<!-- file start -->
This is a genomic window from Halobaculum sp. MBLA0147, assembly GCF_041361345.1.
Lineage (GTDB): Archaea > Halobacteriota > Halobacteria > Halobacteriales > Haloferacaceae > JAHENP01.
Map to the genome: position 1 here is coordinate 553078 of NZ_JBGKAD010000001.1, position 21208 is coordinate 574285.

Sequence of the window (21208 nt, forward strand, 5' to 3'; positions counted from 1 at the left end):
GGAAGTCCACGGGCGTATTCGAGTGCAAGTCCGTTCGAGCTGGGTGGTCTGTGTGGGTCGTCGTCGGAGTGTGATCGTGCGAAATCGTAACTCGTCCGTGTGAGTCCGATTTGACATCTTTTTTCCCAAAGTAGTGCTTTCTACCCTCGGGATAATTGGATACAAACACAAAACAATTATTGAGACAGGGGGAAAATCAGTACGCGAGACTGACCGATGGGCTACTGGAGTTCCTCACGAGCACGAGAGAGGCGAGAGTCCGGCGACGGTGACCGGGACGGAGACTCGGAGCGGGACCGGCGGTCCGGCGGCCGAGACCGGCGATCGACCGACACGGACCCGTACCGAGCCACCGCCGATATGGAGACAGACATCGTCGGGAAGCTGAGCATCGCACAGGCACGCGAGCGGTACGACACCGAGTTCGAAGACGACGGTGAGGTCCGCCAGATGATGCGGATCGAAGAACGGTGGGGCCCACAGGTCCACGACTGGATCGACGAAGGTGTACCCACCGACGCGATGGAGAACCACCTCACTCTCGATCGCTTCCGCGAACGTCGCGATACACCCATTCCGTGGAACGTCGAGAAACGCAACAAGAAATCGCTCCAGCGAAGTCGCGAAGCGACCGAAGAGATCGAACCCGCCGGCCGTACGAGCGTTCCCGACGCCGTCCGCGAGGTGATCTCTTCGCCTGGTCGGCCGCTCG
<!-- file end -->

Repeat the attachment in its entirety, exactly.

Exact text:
This is a genomic window from Halobaculum sp. MBLA0147, assembly GCF_041361345.1.
Lineage (GTDB): Archaea > Halobacteriota > Halobacteria > Halobacteriales > Haloferacaceae > JAHENP01.
Map to the genome: position 1 here is coordinate 553078 of NZ_JBGKAD010000001.1, position 21208 is coordinate 574285.

Sequence of the window (21208 nt, forward strand, 5' to 3'; positions counted from 1 at the left end):
GGAAGTCCACGGGCGTATTCGAGTGCAAGTCCGTTCGAGCTGGGTGGTCTGTGTGGGTCGTCGTCGGAGTGTGATCGTGCGAAATCGTAACTCGTCCGTGTGAGTCCGATTTGACATCTTTTTTCCCAAAGTAGTGCTTTCTACCCTCGGGATAATTGGATACAAACACAAAACAATTATTGAGACAGGGGGAAAATCAGTACGCGAGACTGACCGATGGGCTACTGGAGTTCCTCACGAGCACGAGAGAGGCGAGAGTCCGGCGACGGTGACCGGGACGGAGACTCGGAGCGGGACCGGCGGTCCGGCGGCCGAGACCGGCGATCGACCGACACGGACCCGTACCGAGCCACCGCCGATATGGAGACAGACATCGTCGGGAAGCTGAGCATCGCACAGGCACGCGAGCGGTACGACACCGAGTTCGAAGACGACGGTGAGGTCCGCCAGATGATGCGGATCGAAGAACGGTGGGGCCCACAGGTCCACGACTGGATCGACGAAGGTGTACCCACCGACGCGATGGAGAACCACCTCACTCTCGATCGCTTCCGCGAACGTCGCGATACACCCATTCCGTGGAACGTCGAGAAACGCAACAAGAAATCGCTCCAGCGAAGTCGCGAAGCGACCGAAGAGATCGAACCCGCCGGCCGTACGAGCGTTCCCGACGCCGTCCGCGAGGTGATCTCTTCGCCTGGTCGGCCGCTCG